ORLANDO CHILD SUPPORT LAWYERS
HOW MUCH CHILD SUPPORT WILL I HAVE TO PAY?
In the State of Florida, there is a mathematical formula used to determine the amount of alimony ordered by the Judge. This formula is contained within the Child Support Guidelines Worksheet which can be found here. This Worksheet includes information regarding each parties' income, the child care costs for the minor children, the amount of overnights each parent spends with the children along with other financial information. Talk to your
Orlando Child Support Lawyer at
Marsh Family Law to determine how much you will paying or receiving in child support as a result of your Divorce.
CHILD SUPPORT IS ALWAYS MODIFIABLE
Since incomes are ever changing, there are certain situations which merit an automatic modification of child support. Other times, certain criteria must be met in order for the Judge to modify child support. These include involuntary loss of income, disability, a substantial change in the Visitation or Time Sharing, among other factors.. Talk to your lawyer at
Marsh Family Law to find out if your child support may be modifiable.
DEVIATION FROM CHILD SUPPORT GUIDELINES
There are many factors the Court can consider when deviating up or down from the Child Support Guidelines. Some of these include extraordinary medical expenses of the child, a rotating parenting plan or when the Payor has to pay more than 55% of their gross income, to name a few. Talk to your Child Support Lawyer at
Marsh Family Law to see if any of the deviation factors apply to your case. The full list of deviations that the Court can consider can be found in Florida Statute 61.30 (11) and are as follows:
The court may adjust the total minimum child support award, or either or both parents’ share of the total minimum child support award, based upon the following deviation factors:
1. Extraordinary medical, psychological, educational, or dental expenses.
2. Independent income of the child, not to include moneys received by a child from supplemental security income.
3. The payment of support for a parent which has been regularly paid and for which there is a demonstrated need.
4. Seasonal variations in one or both parents’ incomes or expenses.
5. The age of the child, taking into account the greater needs of older children.
6. Special needs, such as costs that may be associated with the disability of a child, that have traditionally been met within the family budget even though fulfilling those needs will cause the support to exceed the presumptive amount established by the guidelines.
7. Total available assets of the obligee, obliger, and the child.
8. The impact of the Internal Revenue Service Child & Dependent Care Tax Credit, Earned Income Tax Credit, and dependency exemption and waiver of that exemption. The court may order a parent to execute a waiver of the Internal Revenue Service dependency exemption if the paying parent is current in support payments.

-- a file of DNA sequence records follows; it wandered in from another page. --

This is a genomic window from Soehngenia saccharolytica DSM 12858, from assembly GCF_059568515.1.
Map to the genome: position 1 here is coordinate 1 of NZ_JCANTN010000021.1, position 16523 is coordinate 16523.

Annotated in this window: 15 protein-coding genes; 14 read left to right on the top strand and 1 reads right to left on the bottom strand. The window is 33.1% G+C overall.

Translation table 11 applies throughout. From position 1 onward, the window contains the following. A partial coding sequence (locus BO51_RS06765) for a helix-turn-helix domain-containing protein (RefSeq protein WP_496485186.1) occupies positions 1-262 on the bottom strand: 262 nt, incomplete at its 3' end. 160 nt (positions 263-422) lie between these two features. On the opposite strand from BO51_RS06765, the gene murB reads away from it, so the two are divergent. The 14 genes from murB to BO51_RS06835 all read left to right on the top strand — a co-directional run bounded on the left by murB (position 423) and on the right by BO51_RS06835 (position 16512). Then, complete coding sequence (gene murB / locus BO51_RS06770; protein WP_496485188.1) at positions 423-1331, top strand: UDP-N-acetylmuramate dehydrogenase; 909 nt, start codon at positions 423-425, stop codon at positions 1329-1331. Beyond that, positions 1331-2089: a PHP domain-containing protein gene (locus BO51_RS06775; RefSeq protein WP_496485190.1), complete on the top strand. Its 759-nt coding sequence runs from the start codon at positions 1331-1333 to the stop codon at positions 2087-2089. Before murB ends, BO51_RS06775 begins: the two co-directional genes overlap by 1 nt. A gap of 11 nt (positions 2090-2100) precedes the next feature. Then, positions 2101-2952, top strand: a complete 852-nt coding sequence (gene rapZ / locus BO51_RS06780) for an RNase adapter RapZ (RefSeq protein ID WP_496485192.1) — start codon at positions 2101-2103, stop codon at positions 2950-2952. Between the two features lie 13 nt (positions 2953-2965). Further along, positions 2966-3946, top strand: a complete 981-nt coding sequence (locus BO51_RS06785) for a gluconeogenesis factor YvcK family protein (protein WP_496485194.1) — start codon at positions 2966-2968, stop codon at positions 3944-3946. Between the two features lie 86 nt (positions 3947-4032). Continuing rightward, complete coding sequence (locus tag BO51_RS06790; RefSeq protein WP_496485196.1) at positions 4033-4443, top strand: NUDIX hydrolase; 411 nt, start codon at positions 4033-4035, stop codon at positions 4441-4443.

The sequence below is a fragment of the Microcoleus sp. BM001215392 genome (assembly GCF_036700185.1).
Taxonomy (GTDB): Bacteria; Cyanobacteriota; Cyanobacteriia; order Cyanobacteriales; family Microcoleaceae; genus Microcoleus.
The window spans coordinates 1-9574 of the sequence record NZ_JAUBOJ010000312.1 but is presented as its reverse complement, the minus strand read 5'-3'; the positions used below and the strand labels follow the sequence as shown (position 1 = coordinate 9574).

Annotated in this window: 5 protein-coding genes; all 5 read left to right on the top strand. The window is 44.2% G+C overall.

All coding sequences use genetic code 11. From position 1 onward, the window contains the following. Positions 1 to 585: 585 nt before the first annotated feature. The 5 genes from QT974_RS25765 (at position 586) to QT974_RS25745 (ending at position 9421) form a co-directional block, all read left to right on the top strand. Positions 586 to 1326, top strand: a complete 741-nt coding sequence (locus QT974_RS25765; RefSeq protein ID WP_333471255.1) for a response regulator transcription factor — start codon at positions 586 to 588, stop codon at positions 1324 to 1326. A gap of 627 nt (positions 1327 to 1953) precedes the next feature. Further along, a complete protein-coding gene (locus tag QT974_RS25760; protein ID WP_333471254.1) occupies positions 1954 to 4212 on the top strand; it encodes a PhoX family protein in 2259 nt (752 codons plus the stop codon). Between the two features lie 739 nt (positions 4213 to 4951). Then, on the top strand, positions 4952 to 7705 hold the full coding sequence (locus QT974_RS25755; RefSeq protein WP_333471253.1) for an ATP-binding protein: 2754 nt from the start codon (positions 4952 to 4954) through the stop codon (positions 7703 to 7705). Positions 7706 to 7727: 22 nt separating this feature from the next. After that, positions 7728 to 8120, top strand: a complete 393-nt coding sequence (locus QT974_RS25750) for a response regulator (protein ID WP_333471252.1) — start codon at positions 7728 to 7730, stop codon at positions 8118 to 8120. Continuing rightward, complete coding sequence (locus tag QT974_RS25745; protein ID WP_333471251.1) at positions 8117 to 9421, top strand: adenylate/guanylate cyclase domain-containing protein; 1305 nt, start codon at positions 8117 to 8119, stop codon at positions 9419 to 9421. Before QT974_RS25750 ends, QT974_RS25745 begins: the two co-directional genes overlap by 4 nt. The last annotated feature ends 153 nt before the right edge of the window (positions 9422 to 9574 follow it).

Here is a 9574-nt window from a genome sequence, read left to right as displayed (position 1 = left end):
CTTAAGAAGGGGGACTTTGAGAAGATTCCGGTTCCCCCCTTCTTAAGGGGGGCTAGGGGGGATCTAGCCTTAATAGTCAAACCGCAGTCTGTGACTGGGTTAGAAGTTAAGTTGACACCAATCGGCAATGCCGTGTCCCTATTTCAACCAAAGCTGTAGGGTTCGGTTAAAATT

9. An application of the child support guidelines schedule that requires a person to pay another person more than 55 percent of his or her gross income for a child support obligation for current support resulting from a single support order.
10. The particular parenting plan, such as where the child spends a significant amount of time, but less than 20 percent of the overnights, with one parent, thereby reducing the financial expenditures incurred by the other parent; or the refusal of a parent to become involved in the activities of the child.
11. Any other adjustment that is needed to achieve an equitable result which may include, but not be limited to, a reasonable and necessary existing expense or debt. Such expense or debt may include, but is not limited to, a reasonable and necessary expense or debt that the parties jointly incurred during the marriage.
DURATION OF CHILD SUPPORT
The obligation to support a child begins at birth and generally terminates when a child reaches the age of majority, is emancipated, dies, marries, or joins the armed forces. A Court may order support for a child beyond age 18 if the child is "between the ages of 18 and 19, and is still in high school, performing in good faith with a reasonable expectation of graduation before the age of 19" F.S. 743.07(2).
It is imperative that a child support order include the correct language regarding the duration of child support especially when there is more than one child. It is a common mis-perception that child support is automatically reduced by half when the first of two children becomes emancipated. This is false. Further, the fact that a child begins to reside with the payor parent does not relieve that parent of his or her child support obligation without a court order. Talk to your Child Support Lawyer at
Marsh Family Law about whether your child support order is written correctly as to when it terminates.